The US Federal Reserve has proposed stronger regulatory measures for the US banking system.
Banks with $50 billion (£32 billion) or more in assets, or non-bank financial firms deemed ‘systemically important’, will be subject to greater capital and liquidity requirements.
“The proposal would create an integrated set of requirements that seeks to meaningfully reduce the probability of failure of systemically important companies and minimise damage to the financial system and the broader economy in the event such [as] a company fails”, the Federal Reserve said in a statement.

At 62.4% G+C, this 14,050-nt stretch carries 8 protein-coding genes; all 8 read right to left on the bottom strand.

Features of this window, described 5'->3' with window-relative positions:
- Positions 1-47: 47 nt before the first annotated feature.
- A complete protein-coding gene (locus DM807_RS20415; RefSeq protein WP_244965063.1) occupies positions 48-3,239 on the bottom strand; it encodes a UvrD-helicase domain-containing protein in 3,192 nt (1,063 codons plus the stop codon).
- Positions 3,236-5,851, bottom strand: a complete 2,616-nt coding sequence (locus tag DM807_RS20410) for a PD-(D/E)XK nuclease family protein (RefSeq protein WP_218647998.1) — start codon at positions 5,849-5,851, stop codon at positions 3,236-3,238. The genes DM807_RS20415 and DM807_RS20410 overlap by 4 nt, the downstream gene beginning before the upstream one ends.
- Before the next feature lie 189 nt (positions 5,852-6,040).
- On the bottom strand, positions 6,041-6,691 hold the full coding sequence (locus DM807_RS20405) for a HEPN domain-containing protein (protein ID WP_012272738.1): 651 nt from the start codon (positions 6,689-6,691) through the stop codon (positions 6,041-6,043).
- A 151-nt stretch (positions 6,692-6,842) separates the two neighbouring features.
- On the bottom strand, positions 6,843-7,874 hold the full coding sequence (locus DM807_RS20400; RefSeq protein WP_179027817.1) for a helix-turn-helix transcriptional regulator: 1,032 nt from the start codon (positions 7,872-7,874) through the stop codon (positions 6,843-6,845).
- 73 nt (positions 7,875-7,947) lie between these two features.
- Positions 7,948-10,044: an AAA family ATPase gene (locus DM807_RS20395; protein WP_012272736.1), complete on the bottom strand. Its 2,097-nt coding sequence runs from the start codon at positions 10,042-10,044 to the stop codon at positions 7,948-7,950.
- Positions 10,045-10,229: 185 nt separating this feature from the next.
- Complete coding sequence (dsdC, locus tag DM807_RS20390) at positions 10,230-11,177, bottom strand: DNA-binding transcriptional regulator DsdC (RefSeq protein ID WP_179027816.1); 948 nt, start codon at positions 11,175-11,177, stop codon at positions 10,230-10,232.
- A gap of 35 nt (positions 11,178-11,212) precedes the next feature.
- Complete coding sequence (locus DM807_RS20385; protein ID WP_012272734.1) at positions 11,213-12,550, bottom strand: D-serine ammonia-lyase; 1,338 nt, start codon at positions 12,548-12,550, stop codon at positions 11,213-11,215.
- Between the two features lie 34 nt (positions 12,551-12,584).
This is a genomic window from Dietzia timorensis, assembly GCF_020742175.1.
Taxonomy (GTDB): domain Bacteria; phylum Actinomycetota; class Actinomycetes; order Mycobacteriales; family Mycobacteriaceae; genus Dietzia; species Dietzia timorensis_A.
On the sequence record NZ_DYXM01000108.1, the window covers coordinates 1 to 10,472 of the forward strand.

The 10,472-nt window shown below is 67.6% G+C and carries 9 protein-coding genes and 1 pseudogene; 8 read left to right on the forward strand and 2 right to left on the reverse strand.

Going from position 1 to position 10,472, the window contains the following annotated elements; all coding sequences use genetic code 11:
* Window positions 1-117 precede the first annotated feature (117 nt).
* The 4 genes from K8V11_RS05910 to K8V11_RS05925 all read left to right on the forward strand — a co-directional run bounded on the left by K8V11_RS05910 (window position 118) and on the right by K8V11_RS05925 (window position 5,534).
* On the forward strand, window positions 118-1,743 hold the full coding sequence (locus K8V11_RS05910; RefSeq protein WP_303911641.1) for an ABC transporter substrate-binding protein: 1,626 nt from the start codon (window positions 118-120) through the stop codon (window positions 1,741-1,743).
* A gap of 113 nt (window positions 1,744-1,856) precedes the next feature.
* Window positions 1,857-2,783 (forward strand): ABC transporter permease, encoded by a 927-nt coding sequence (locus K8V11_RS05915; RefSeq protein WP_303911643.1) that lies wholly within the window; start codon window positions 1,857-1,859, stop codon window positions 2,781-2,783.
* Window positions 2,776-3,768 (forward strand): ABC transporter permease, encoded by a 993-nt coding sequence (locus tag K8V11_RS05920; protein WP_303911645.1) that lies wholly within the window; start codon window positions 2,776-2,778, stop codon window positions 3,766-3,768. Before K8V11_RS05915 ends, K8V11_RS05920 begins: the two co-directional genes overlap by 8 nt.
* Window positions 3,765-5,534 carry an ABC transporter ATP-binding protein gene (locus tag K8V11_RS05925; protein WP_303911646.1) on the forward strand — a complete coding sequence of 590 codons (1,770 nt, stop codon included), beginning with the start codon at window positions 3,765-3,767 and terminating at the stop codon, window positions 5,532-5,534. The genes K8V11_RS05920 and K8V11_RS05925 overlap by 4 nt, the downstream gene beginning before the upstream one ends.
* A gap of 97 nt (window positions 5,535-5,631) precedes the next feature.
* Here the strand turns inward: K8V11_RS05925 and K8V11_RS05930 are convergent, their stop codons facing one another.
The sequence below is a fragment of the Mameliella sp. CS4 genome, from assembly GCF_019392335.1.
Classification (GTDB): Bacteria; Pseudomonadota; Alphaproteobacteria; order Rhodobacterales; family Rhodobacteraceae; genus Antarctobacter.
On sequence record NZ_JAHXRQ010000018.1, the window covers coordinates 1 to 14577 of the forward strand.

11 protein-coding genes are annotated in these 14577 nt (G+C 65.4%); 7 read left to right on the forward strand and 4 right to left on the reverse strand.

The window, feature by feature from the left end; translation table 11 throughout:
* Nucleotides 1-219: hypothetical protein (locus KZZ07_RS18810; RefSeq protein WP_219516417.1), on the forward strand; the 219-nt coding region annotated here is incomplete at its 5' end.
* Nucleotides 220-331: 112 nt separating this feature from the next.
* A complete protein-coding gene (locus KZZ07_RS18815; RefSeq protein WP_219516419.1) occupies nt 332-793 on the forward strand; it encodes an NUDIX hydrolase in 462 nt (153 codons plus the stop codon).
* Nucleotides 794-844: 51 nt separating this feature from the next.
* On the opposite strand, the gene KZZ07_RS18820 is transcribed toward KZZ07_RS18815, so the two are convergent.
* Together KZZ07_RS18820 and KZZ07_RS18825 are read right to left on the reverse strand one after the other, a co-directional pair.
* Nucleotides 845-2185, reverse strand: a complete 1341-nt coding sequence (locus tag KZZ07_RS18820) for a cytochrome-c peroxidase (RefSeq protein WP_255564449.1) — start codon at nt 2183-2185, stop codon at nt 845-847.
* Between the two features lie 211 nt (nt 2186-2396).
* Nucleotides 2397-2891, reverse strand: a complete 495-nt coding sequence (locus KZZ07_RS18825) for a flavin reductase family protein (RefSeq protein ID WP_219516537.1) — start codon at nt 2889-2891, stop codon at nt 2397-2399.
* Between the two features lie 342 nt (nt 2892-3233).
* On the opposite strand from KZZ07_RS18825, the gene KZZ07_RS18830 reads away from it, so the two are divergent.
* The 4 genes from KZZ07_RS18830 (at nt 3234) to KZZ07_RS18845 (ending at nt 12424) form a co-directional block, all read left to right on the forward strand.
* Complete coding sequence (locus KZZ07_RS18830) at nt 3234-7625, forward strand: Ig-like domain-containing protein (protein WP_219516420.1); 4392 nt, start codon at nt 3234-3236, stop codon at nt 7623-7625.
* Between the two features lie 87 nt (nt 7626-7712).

Banks will be required to submit an annual ‘capital plan rule’ that clearly demonstrates an ability to continue operations “during times of economic and financial stress”.
The capital plan will also be expected to reflect an ability to maintain capital levels above the new minimum requirement of 5%.
The capital plan will be analysed in relation to the mandatory stress tests as part of the Dodd-Frank Act. Internal stress tests are required at least monthly.
Additional provisions include limits on counter-party risks, remediation requirements and a risk committee requirement to oversee internal operations.
Only banks with $10 billion or more in total consolidated assets will have to establish a risk committee.
While affected banks will have a year to comply with the majority of the requirements, the stress tests will have to be implemented shortly after the rules are finalised.
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